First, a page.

86. Wetterberg, The United Nordic Federation, 63.
New Nordic Exceptionalism
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... (Myong 2009). I et bredere perspektiv kan raceløshed som princip både forstås som effekten af, hvordan 'kultur' og 'etnicitet' har fungeret som en eufemisme for race og racial forskelsaetten i Europa siden afslutningen af anden verdenskrig (Su Rasmussen 2004), og som en central dimension ved nordisk exceptionalisme, hvis narrativ om velfaerdsstaten som det naturlige hjemsted for lighed, tolerance og frisind (se fx Gullestad 2002, Habel 2012, Danbolt 2016) naerer sig ved uvidenhed og ignorance om Danmarks koloniale og racistiske historie (Danbolt 2017). ...
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In recent years, the Danish public has been embroiled in different debates on racism and whiteness. While these debates instigate a break with historic and color-blind silencing of racism in Denmark, they have also given rise to multiple reproductions of racist logics. Our analysis concentrates on a debate that took off in early 2013 following the publication of the book Are Danes Racist? The Problems of Immigration Research [Er danskerne racister? Indvandrerforskningens problemer] by Henning Bech and Mehmet Ümit Necef. The debate centered around the question of whether or not so-called anti-racist research met scientific standards. We argue that this debate can be seen as a turning point in how both individual researchers in particular and racism research in general have been positioned as unscientific and as productive of social division and racism in Denmark. The chapter suggests that these racial turns can be seen as a recalibration of the tradition of Danish racial exceptionalism, where racism in Denmark is presented as containable and marginal, and where anti-racist research in itself constitutes a new form of racism.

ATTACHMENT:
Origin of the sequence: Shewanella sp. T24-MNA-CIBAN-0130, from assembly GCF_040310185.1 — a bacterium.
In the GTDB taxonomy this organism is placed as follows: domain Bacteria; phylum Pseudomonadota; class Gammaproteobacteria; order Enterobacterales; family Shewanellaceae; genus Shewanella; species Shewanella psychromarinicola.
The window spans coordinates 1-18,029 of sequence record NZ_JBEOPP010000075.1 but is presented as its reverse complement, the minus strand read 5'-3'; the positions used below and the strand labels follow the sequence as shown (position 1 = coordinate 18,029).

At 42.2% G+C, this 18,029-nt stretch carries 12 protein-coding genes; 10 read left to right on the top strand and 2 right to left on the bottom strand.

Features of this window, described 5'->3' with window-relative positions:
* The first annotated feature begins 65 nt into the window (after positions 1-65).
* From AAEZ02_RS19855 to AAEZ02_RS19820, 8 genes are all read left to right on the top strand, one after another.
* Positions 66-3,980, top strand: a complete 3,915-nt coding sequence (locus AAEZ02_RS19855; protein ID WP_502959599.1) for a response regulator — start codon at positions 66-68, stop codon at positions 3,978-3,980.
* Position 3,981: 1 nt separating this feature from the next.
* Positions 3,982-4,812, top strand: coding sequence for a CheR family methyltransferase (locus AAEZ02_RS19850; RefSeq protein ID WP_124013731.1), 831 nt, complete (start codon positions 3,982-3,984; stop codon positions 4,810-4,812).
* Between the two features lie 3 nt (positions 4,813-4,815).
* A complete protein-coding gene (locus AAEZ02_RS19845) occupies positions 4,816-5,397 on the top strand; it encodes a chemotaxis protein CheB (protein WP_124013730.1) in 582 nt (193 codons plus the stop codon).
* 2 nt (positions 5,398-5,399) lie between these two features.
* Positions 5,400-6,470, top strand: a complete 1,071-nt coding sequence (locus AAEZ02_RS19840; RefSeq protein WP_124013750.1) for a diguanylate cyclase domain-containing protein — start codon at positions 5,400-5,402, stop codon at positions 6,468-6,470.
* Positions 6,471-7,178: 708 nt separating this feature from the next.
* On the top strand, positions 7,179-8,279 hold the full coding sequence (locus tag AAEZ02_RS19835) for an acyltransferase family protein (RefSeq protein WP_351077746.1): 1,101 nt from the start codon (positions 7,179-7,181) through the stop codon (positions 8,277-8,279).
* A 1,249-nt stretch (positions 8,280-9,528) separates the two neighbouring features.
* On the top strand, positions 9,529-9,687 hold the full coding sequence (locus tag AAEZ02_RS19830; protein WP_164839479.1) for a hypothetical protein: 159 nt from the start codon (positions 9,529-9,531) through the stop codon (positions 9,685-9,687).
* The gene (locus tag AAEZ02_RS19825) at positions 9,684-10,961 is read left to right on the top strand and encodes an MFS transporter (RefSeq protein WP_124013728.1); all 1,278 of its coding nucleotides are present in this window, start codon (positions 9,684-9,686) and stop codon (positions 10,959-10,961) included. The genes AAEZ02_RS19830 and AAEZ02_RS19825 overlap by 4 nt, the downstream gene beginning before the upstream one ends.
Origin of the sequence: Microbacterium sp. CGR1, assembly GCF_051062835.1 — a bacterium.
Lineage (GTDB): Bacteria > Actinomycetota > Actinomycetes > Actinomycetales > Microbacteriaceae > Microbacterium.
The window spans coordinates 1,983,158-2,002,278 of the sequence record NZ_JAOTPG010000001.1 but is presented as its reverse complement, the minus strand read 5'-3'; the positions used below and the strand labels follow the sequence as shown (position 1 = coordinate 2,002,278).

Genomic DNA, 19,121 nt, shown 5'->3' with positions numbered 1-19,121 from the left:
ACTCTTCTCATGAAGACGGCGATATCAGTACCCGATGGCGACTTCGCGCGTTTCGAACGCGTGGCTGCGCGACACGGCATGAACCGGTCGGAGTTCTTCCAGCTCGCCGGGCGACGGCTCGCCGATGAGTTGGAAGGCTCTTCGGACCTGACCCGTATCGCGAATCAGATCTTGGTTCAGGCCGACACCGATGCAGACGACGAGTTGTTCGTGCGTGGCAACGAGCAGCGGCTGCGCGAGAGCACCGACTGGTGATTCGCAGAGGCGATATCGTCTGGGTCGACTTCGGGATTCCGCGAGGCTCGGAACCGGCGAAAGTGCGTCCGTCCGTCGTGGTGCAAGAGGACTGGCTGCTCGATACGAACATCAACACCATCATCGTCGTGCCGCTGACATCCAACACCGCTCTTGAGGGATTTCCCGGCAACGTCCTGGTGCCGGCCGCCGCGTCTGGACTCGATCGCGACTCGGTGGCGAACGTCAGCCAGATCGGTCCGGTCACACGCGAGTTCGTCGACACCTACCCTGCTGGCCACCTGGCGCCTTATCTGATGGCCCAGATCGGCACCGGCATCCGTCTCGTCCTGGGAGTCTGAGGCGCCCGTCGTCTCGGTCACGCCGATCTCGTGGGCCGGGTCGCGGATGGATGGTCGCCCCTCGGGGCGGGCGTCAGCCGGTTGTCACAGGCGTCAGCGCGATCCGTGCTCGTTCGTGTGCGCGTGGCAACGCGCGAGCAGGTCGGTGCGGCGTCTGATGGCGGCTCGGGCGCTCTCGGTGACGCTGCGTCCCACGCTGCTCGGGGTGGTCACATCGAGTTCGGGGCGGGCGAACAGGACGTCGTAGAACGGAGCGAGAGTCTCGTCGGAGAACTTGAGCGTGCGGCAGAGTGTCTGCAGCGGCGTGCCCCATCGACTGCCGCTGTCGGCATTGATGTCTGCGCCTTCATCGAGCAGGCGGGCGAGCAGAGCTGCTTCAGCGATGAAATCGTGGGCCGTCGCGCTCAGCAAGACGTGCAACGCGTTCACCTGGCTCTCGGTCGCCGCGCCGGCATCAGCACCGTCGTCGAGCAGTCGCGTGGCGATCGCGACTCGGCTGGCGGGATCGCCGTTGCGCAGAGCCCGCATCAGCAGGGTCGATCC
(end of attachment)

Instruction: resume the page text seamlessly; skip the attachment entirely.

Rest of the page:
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Nordic identity is in crisis. With the European revolution of 1989-91, the meaning of 'Norden' has become unclear. In security terms, Nordic identity was defined by having lower military tension than Central Europe. In socio-economic terms, Nordic identity was dependent on the competition between capitalism and communism, offering a third way. At a deeper level, Norden represented a model of the enlightened, anti-militaristic society that was superior to the old Europe. These identities have disintegrated. The confrontation in Central Europe has disappeared; the competition between capitalism and communism is over. Now the key dynamics in European events are the two processes of 1989 and of 1992; the key concepts are political freedom rights, the free market and integration. Suddenly the sources of the future are to befound not in Norden, but on the Continent. The less-European identity of 'Norden' is no longer a promise, but a threat-the threat of being periphery. This article looks at the prospects for the emergence of a new identity in Northern Europe-a Baltic regional identity.
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Promising scholarship in international relations is challenging existing approaches by positing the independent effect of `norms' in world politics. This article identifies `Scandinavia' (in its broadest conception, including Norway, Sweden, Denmark, Finland, and Iceland) as a group of militarily weak, economically dependent, small states that deliberately act as `norm entrepreneurs' in global eco-politics, conflict resolution, and the provision of aid. Scandinavia's role in world politics today is to provide alternative models of engagement — referred to here as the exercise of `social power'.